All moments are fruitful and carry great meaning for me, but if I were to choose just one, I’d have to say moments when people revisit the Center to say that their problem has been resolved. They often say it was the Sisters’ advice that helped them through the difficulty and they want to repay our kindness. I simply tell them, “Once your problem has truly vanquished, visit us again and we’d love to have you work alongside us as volunteer consultants.” A number of people have indeed returned and asked to be one-day volunteers at the Center. The slogan of Seven Big Sisters is “Everyone can be Seven Big Sisters”, and whenever I see previously help people returning to the Center and becoming volunteers, I see our slogan shining through them. I really feel my life has worth in those moments.
Q. Listening to others’ worries must be stressful for Seven Big Sister staff. In these cases, when a staff feel overwhelmed, do you share the concerns with others?
Yes, of course. We share a lot amongst ourselves. Most of the staff at Seven Big Sisters do not have any background in counselling, but our greatest strength is our empathic ability when listening to others. Sadly, this talent also means that we intake those worries as well. To avoid being eaten from the inside, in groups of 3 or 4, we gather to share our worries and concerns and to offer advice to each other. We act as both therapist and patient. Staff members at Seven Big Sisters are almost as close as blood sisters, and we all value that closeness more than money.
Q. Would you recommend any activities people in their twenties should do before they reach their thirties?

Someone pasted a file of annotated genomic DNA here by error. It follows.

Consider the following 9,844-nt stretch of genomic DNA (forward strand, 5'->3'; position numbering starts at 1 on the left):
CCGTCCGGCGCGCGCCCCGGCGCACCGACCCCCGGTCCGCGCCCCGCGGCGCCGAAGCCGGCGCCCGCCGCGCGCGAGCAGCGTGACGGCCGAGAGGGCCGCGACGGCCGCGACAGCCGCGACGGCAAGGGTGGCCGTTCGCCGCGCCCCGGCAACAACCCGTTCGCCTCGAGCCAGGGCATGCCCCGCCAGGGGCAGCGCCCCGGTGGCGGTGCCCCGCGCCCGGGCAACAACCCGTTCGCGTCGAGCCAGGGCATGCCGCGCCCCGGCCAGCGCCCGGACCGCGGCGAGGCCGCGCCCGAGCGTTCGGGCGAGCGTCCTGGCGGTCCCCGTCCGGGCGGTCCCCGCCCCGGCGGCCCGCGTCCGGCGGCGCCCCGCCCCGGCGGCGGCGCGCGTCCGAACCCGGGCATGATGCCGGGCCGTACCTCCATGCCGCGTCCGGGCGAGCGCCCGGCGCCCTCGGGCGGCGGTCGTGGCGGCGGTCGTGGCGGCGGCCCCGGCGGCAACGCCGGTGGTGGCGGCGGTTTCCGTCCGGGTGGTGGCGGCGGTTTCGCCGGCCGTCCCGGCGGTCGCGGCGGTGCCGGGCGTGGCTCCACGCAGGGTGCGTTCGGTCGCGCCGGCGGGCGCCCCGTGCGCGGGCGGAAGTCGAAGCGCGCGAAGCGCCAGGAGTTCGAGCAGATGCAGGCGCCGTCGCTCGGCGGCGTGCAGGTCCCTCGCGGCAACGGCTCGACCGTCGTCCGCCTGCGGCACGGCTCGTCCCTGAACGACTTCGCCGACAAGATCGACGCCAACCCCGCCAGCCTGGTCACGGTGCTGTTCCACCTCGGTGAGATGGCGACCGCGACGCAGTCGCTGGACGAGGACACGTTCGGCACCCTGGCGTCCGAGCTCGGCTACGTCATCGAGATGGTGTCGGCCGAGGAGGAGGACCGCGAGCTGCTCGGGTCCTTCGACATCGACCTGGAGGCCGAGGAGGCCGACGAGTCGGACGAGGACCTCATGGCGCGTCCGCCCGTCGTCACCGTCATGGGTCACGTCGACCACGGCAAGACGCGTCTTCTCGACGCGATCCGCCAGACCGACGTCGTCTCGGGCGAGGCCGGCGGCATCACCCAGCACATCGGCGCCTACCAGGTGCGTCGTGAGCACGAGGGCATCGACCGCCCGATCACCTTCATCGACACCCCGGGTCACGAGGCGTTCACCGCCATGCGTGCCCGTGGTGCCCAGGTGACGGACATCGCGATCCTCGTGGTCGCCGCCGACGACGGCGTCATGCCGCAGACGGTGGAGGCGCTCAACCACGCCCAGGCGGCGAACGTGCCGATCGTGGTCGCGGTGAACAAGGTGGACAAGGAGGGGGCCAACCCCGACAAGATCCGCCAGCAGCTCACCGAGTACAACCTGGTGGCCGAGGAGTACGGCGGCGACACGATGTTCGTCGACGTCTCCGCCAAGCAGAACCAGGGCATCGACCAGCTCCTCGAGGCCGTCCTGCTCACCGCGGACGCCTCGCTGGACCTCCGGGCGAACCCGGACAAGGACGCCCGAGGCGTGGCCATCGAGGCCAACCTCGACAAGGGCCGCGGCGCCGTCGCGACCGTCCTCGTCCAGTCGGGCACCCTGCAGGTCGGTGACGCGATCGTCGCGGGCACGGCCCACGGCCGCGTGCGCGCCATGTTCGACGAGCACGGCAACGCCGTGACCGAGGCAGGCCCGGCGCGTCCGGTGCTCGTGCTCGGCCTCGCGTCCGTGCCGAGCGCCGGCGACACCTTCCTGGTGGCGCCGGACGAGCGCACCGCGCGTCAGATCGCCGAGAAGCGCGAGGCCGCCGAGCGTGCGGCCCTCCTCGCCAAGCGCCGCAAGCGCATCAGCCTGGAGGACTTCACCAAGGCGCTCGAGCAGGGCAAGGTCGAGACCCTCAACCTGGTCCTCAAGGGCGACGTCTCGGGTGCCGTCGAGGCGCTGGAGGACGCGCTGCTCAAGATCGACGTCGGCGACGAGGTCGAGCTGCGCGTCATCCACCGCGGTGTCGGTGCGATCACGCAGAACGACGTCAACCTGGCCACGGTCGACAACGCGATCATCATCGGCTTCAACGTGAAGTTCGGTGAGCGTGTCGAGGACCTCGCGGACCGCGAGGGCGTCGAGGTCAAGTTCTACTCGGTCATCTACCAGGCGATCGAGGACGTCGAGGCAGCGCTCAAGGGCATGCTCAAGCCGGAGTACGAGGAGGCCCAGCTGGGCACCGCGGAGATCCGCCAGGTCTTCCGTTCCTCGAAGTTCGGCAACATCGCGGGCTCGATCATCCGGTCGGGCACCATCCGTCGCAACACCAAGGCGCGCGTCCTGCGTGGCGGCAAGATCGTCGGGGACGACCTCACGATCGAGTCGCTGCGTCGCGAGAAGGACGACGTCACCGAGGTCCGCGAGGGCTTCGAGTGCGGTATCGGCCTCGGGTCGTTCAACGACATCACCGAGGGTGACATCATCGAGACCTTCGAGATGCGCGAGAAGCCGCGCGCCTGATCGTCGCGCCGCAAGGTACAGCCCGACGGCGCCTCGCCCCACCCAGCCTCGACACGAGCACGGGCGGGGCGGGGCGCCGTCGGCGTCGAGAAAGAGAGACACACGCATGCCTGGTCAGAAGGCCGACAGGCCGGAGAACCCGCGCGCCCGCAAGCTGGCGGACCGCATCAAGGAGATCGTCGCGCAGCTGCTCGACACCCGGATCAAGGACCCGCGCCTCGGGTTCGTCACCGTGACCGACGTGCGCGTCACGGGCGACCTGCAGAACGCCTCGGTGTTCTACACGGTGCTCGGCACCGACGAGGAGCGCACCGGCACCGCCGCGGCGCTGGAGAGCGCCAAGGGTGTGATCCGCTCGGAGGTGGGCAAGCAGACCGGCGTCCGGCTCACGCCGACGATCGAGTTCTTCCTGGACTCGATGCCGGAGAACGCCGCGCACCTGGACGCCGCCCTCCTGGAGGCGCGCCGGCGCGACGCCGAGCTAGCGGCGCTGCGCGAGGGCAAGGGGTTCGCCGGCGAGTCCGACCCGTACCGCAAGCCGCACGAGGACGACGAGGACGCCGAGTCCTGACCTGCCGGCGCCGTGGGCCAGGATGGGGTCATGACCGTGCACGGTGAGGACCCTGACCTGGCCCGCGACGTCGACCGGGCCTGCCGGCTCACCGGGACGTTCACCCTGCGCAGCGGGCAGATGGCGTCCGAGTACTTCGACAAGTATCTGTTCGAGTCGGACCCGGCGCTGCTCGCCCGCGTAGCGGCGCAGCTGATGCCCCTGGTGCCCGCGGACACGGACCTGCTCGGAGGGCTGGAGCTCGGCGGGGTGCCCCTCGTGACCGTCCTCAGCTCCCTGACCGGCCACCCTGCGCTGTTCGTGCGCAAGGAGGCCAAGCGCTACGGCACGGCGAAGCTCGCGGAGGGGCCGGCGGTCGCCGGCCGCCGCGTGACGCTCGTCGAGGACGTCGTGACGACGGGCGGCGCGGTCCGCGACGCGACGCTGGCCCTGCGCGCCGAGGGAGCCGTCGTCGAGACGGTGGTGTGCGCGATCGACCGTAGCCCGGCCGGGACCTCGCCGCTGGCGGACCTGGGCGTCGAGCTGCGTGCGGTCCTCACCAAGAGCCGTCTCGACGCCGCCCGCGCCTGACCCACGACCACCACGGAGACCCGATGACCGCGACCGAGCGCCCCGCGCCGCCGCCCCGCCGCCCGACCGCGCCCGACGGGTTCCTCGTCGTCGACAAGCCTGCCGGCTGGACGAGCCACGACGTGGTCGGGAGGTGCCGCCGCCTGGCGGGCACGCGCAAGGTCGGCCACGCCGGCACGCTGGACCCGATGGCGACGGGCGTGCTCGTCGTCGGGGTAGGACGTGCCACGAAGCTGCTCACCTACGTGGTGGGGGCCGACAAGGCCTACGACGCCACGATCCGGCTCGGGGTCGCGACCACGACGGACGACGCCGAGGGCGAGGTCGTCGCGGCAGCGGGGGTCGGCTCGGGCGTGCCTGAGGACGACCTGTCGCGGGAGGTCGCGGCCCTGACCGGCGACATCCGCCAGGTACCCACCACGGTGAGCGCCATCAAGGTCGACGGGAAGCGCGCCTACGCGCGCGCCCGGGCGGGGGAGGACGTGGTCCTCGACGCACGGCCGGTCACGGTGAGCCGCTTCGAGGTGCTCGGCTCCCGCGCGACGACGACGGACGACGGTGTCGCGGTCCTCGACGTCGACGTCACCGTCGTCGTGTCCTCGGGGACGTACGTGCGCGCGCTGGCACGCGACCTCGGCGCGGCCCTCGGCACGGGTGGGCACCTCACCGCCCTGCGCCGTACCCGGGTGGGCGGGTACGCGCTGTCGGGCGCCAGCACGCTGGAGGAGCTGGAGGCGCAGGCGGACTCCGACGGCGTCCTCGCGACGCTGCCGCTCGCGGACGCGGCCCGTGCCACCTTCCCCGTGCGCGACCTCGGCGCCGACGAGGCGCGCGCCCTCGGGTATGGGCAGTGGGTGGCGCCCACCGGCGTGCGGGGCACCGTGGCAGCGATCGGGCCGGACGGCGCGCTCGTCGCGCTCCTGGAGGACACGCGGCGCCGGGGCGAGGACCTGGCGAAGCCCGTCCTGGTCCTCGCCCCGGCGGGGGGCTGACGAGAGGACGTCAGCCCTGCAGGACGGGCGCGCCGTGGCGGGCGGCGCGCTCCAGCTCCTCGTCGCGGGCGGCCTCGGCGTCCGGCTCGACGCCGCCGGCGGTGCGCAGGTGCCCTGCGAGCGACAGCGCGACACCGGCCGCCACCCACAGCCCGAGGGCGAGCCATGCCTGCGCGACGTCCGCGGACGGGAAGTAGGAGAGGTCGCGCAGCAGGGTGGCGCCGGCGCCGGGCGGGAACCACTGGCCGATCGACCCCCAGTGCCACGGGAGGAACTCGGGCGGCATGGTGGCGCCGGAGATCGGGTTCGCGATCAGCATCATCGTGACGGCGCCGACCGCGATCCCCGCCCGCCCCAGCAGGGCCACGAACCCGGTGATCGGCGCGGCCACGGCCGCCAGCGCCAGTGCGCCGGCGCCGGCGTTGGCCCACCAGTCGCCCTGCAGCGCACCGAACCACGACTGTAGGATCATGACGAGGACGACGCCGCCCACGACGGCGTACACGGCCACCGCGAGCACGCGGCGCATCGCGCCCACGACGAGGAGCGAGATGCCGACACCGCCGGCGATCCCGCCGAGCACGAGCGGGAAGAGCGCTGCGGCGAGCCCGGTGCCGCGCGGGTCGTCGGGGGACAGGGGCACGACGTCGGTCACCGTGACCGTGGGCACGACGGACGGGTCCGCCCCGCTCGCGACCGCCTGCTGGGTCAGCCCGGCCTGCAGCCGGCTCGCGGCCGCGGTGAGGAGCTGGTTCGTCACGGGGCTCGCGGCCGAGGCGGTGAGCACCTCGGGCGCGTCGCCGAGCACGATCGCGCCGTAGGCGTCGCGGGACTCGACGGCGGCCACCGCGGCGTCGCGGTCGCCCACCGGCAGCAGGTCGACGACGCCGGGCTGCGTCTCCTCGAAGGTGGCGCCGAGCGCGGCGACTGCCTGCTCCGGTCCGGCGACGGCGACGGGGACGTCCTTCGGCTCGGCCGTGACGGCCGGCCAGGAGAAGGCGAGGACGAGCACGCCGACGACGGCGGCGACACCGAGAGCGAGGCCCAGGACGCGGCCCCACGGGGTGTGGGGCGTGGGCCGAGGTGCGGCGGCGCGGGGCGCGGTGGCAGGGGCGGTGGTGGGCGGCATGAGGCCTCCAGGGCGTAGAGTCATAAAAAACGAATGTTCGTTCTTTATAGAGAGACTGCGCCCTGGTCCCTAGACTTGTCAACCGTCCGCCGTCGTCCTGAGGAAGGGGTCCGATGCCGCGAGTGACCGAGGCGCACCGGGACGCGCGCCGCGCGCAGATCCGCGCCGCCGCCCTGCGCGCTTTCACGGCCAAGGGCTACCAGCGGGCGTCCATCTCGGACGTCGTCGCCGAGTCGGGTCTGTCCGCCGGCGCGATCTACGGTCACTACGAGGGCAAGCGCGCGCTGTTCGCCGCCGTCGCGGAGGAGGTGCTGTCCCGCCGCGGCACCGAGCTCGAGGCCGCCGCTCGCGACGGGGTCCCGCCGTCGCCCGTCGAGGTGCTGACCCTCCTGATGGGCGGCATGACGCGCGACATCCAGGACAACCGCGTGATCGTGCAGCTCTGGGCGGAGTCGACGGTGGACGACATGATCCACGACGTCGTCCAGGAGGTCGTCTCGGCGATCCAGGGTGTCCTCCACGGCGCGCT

I would hope everyone to experience the most beautiful ‘you’. As you age, experiences pile up, knowledge grows, and true love is found. However, there are two things that are left behind after leaving your twenties: your appearance and health. Enjoy life in your twenties. Adorn yourself. Beautify yourself. Judge your own beauty and take care of the way you look, to have beautiful appearance. Then you will feel your sense of worth growing. Also, learn a sport that you can continue to enjoy as you age since learning something new when you are older is much harder. If you learn it now, you will be able to enjoy it for the rest of your life.
Q. What are your future plans?
I plan to continue my work as a volunteer counselor and keep up Seven Big Sisters. When I get too old to connect with people seeking help, I’d like to remain as founder of Seven Big Sisters, but I’d step down as a working staff member and allow the younger staff to carry on the good work of Seven Big Sisters. Personally, my goal is to have a romance rumor with a talent. Haha. Also, I would like to work as a TV talk show host. I would like to share to everyone what I’ve learnt listening to others and help others shine bright like a diamond. As a TV host, I’d have the opportunity to let others show off their talents and abilities in front of a massive audience. Today, Korean society believes workers with consciene cannot live well in the world. I’d like to show everyone across the nation that being socially responsible and respectful of others can also lead to a rich life.
Q. Lastly, would you please leave some final words to Sookmyungians?
‘Servant Leadership’ is my personal slogan at Seven Big Sisters, and, truth be known, it comes from Sookmyung Womens’ University. I’ve always liked the slogan and it touched me greatly in my twenties. Sookmyungians are blessed because they get the opportunity to spend 4 years learning under that slogan. I believe that as society changes, people should know how to respect others and at the same time live a life as ‘I’ myself. In other words, leadership and obedience are both equally important in society. I firmly believe that if Sookmyungians become people with Servant Leadership, such characteristics would be a driving force to protect Sookmyungians in the future.
- Graduate of Arts and Craft from Seoul National University’ 12
- Founder of ‘Seven Big Sisters’ in 2013
- Author of ‘To All Those Who Didn’t Cry But Endured’ in 2016
- Host of EBS Radio FM ‘Active Listening’ and ‘Matter Rediscovery’